halfway between burning hot asphalt and burning hot sand? You know, like, a full sole-down
flat-foot fall into the grass so that all the tiny thorns dig in why are there always so many and grab
your skin? And you have to do that awkward swearing fuck-shit-fuck hop to remove them.
Did you blame the plant for its sting, or your foot for falling there?
It’s hard to grow a different skin, one that doesn’t catch the spikes and spines so easily. It stays
so new and tender for so long. Better to look before stepping better not to step at all instead.
Stumbling on the reo feels like a midsummer prickle-fall but the sea is right there waiting
at the edges of the grass.
In Braiding Sweetgrass, Potawatomi botanist Robin Wall Kimmerer recounts time as the sea itself, “its tides that appear and disappear, the fog that rises to become rain in a different river.” She reminds us that “all things that were will come again.” Are we all just trying to return to the sea? The sea that is time, the sea that is itself and only itself, the sea that holds the memory of our scattered tongues on the swell and pull of every wave
like how my name comes from the Hebrew ארי for lion, or gatherer of food, and found me by way of a sprite in a Shakespeare play about a colonised island
and yet when I learned more of my whakapapa recently I saw the fragments of my name stretch
back and back in time, Te Ari, Te Ari, Te Ari, to be clear, visible, evident, the eleventh night of the
moon, a name I never knew had been passed on to me.
These things happen even when we aren’t looking the sea is right there waiting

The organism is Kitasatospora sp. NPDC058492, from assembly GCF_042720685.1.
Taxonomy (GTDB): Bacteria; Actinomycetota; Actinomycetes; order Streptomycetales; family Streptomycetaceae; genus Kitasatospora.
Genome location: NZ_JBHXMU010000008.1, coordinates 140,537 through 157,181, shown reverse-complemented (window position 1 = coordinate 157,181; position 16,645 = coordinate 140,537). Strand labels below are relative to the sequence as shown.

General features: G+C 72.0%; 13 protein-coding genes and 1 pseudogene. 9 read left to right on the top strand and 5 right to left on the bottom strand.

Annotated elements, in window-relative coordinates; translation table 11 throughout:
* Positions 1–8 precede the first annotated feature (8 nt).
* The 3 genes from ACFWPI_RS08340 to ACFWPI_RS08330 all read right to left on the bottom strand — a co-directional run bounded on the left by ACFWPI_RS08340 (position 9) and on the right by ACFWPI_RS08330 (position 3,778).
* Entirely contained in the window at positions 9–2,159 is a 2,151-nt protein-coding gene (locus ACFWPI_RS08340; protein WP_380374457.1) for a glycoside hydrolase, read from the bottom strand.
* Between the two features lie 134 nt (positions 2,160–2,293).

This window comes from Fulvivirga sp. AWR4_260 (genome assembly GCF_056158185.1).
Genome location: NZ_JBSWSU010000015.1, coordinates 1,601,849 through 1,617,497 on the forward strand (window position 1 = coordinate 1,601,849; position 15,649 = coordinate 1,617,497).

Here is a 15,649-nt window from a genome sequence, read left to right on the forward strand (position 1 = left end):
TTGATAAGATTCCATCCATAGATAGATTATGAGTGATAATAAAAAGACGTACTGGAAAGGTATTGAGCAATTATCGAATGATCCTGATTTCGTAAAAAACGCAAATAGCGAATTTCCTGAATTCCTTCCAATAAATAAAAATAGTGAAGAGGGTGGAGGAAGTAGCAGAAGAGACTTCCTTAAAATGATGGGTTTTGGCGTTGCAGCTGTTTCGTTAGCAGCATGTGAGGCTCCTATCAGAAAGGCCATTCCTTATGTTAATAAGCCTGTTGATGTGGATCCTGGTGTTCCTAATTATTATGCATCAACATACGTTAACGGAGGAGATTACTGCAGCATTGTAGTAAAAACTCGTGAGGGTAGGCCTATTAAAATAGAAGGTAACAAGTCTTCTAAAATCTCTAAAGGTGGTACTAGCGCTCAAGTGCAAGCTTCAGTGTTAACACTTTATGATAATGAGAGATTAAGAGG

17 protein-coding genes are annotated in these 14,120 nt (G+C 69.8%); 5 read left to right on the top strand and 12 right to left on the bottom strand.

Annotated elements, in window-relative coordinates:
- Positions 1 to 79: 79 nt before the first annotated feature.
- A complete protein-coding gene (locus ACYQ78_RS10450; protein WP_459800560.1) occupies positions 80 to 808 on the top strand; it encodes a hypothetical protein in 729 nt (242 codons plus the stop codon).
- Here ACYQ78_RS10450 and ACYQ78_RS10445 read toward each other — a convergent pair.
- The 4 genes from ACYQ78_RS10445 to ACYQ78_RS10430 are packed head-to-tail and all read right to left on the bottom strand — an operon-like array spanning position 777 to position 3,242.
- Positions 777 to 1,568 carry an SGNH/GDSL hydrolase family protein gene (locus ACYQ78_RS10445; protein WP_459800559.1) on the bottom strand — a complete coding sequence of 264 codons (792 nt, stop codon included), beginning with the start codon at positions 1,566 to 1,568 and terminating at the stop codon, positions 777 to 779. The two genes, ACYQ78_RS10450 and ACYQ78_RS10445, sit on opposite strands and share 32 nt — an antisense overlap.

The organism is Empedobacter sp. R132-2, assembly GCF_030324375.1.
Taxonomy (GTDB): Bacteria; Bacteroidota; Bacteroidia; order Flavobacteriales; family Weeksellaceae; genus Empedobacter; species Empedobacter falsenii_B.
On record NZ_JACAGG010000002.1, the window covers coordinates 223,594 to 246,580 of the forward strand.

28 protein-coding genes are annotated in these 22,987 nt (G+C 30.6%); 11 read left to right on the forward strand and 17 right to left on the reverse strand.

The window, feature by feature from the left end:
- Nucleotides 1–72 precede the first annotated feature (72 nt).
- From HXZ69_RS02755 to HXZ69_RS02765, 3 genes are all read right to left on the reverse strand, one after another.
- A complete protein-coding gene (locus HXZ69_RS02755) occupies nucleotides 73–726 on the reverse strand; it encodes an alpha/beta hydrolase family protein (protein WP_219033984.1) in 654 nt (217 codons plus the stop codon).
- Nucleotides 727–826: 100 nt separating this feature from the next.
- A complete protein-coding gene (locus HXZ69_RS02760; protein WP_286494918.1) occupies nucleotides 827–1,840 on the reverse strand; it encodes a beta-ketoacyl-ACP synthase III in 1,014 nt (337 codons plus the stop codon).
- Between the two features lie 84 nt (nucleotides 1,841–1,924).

at the edges of what we know.
Over the first lockdown I read everything I could find about plant charms for safe travel, because
we suddenly couldn’t move at all. I read about yarrow and all the names and stories that unravel
to journey safely: find the flowers of the athair thalún
growing amongst the seamróg / pull off ten leaves and
throw one away / put the nine others in a white cotton
cloth and tie with a string around your neck / do not pass
an elder tree / take the flowers and simmer them / half
into a sunshine yellow / half into a healing tea
I wish I’d known these stories sooner. Wish I had been held by a plants’ safekeeping embrace
when I began finding my way back to the homes of my tūpuna. When I first travelled to Scotland
it felt like coming home, but my bones still ached for Taranaki, for Tāmaki, for here. And here,
that distance can still feel insurmountable, even when the rāhui has lifted and we can move
again. There are many other kinds of distance, voids, and absences, and so few of them can be
crossed on foot.
(over lockdown I read everything I could find but nowhere
could I find anything about
what holds you
when that long journey is a return home
or when that journey takes place over no
Over the second lockdown, I returned to yarrow. I read how Achilles used a bitter pain-killing
herb to treat the battle-wounded. How traces of the plant were found between the teeth of a
50,000 year old skull in Spain. How as bloodwort it helps blood to move through the body. How it
slows a too-fast heartbeat. How cut into stalks or held against the eye, placed beneath your
pillow or your tongue, it can divine futures.